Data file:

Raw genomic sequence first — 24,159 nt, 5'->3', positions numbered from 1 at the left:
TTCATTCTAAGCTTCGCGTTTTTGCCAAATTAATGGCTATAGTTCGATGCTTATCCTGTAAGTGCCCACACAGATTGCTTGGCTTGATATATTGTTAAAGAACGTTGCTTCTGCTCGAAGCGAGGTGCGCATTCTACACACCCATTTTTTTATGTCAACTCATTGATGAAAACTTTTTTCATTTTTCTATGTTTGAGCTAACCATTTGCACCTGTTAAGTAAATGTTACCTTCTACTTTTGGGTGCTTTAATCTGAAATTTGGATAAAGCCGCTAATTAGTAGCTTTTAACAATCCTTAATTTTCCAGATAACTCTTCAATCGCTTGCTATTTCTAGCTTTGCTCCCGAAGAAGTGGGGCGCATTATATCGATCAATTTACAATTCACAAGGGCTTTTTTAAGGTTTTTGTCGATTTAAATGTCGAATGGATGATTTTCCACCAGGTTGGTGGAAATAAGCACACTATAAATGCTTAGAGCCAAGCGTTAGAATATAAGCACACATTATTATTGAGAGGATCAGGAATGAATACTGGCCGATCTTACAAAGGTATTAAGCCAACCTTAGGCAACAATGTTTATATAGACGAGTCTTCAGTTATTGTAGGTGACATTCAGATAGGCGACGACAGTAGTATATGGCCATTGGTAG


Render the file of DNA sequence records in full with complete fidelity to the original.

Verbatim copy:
Raw genomic sequence first — 24,159 nt, 5'->3', positions numbered from 1 at the left:
TTCATTCTAAGCTTCGCGTTTTTGCCAAATTAATGGCTATAGTTCGATGCTTATCCTGTAAGTGCCCACACAGATTGCTTGGCTTGATATATTGTTAAAGAACGTTGCTTCTGCTCGAAGCGAGGTGCGCATTCTACACACCCATTTTTTTATGTCAACTCATTGATGAAAACTTTTTTCATTTTTCTATGTTTGAGCTAACCATTTGCACCTGTTAAGTAAATGTTACCTTCTACTTTTGGGTGCTTTAATCTGAAATTTGGATAAAGCCGCTAATTAGTAGCTTTTAACAATCCTTAATTTTCCAGATAACTCTTCAATCGCTTGCTATTTCTAGCTTTGCTCCCGAAGAAGTGGGGCGCATTATATCGATCAATTTACAATTCACAAGGGCTTTTTTAAGGTTTTTGTCGATTTAAATGTCGAATGGATGATTTTCCACCAGGTTGGTGGAAATAAGCACACTATAAATGCTTAGAGCCAAGCGTTAGAATATAAGCACACATTATTATTGAGAGGATCAGGAATGAATACTGGCCGATCTTACAAAGGTATTAAGCCAACCTTAGGCAACAATGTTTATATAGACGAGTCTTCAGTTATTGTAGGTGACATTCAGATAGGCGACGACAGTAGTATATGGCCATTGGTAG